@Zipzo said in Regarding the character height restrictions:
@SoppierHades8 said in Regarding the character height restrictions:
@Wiibu said in Regarding the character height restrictions:
@Novaline Yikes, I'm not supporting a nsfw mod for them. People that do that are creepy. I'm just pointing out that female Lalafells can look like kids and can wear skimpy outfits.
So that is your reasoning for PSO to follow the same suite as FF? Sorry, but this entire thread is creepy as hell. You are literally going out of your way to say that you want to create childlike girls in a game that heavily revolves around skimpy outfits. Do not sexualise children, and I don't want to see childlike characters roaming around wearing bikinis - it is disgusting.
Whether your intentions are innocent or not, other people's wont be and i certainly do not want to see them. I'm here for the gameplay, not a sick fetish
FYI this take is always a flawed argument, IE the "why do you even want such a thing in the game, are you a pedophile?" argument.
To make this argument you essentially need to rope in the entire development team of the game who allowed the game to be designed in a way that it allowed the original height restrictions, because after all they designed it that way in the first place.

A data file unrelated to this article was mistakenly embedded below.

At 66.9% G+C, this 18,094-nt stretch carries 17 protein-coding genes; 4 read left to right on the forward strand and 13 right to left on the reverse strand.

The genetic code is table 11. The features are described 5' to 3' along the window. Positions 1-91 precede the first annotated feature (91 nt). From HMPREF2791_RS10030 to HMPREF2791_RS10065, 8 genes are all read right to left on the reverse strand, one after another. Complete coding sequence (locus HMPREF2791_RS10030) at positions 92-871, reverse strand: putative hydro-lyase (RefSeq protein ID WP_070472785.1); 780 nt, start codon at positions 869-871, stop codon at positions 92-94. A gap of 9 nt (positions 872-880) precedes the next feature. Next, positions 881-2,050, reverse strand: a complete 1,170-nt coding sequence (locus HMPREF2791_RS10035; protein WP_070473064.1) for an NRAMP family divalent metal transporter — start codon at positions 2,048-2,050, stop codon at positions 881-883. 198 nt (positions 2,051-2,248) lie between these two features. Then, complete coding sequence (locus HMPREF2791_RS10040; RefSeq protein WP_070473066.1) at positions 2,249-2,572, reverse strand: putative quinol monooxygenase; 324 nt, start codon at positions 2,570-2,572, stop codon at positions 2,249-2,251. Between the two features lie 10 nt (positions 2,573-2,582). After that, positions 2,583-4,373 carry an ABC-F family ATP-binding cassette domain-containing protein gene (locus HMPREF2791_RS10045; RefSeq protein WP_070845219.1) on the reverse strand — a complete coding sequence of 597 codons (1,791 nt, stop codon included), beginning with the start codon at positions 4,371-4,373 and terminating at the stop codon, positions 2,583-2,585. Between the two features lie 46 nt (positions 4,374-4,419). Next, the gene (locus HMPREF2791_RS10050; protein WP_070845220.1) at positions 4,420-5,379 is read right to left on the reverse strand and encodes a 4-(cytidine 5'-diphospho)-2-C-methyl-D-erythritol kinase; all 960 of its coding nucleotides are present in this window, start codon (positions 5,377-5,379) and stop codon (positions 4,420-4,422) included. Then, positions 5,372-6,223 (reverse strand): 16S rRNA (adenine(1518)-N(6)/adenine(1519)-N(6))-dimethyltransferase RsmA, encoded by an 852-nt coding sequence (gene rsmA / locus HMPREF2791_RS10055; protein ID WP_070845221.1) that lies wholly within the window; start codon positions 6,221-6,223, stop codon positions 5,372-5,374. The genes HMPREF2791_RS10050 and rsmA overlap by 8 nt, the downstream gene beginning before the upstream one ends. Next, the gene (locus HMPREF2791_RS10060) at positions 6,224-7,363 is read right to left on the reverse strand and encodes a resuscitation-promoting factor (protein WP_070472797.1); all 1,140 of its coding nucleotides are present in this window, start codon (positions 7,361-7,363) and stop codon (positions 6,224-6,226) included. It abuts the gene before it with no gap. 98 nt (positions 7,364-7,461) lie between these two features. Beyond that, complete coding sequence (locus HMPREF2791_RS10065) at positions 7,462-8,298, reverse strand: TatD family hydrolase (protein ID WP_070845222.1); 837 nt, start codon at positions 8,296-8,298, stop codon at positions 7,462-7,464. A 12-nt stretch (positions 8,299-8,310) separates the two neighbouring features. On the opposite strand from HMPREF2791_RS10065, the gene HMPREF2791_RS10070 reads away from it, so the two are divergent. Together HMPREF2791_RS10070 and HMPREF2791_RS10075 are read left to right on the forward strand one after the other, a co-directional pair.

People like Wiibu just want the game to remain unchanged, even if it's something as arbitrary as height restrictions.
And for the millionth time across the internet, anime lolis are not children. They aren't real.
@Zipzo laws say other wise about the anime lolis buddy, art depicting underage or what apears to be underage sexual acts or lewd or obscene images is still child porn.
The PROTECT Act
In 2003, Congress found that law enforcement agencies had difficulty in prosecuting cases where computer-generated depictions of children were indistinguishable from depictions of real children. Other cases involved using parts of images of real children to create a composite image that was unidentifiable as a particular child and in a way that prevented even an expert from concluding that parts of images of real children were used. Some cases even involved the disguising of pictures of real children being abused by making the image look computer generated.
As a result, Congress passed the “Prosecutorial Remedies and Other Tools to end the Exploitation of Children Today” (PROTECT) Act. This law prohibits the production, distribution, or possession of a visual depiction of any kind – including an animated motion picture, drawing, cartoon, sculpture or painting – that depicts a minor engaging in sexually explicit conduct that lacks serious literary, artistic, political, or scientific value.
Why is the First Amendment Not a Defense?
The Supreme Court previously ruled that a law banning any depiction of simulated sexual activity by a minor was too broad (Ashcroft v. Free Speech Coalition, 535 U.S. 234 (2002)). The PROTECT Act was passed as a response to this ruling.
For this reason, a key word in the PROTECT Act is the word, “obscene.” The Supreme Court ruled in 1973 that the First Amendment protection for freedom of speech does not apply to “obscene” material (Miller v. California, 413 U.S. 15 (1973)). Using the word “obscene” in the PROTECT Act eliminated any concern that the law would be considered a violation of First Amendment rights.